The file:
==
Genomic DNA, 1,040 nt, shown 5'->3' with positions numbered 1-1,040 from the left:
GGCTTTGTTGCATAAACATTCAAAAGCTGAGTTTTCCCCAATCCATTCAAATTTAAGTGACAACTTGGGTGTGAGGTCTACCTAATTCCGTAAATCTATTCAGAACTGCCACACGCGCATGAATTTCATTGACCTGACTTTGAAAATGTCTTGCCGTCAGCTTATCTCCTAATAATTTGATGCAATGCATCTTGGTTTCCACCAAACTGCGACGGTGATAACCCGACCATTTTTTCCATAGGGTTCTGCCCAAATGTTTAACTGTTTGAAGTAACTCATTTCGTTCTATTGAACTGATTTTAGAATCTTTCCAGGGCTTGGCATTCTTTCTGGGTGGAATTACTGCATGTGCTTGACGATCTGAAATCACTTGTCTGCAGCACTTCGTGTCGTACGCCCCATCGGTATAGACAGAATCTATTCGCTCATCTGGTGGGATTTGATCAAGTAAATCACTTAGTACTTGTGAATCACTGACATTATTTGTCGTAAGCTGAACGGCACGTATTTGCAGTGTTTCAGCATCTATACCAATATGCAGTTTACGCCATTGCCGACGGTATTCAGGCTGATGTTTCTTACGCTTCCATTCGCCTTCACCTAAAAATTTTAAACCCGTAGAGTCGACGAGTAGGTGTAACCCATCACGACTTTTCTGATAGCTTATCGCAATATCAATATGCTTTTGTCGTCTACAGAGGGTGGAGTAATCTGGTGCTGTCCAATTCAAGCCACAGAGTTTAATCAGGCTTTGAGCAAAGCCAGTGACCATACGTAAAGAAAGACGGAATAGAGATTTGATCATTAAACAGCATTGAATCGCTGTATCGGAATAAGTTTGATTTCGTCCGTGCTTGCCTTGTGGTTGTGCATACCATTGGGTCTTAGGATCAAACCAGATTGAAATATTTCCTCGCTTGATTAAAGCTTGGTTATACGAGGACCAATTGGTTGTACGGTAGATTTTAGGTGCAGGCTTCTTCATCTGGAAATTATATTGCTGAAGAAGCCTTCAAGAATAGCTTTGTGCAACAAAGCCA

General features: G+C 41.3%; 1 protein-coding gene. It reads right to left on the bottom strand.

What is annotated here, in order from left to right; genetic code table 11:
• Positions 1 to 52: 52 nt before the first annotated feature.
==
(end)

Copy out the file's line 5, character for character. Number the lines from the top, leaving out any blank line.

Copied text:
• Positions 1 to 52: 52 nt before the first annotated feature.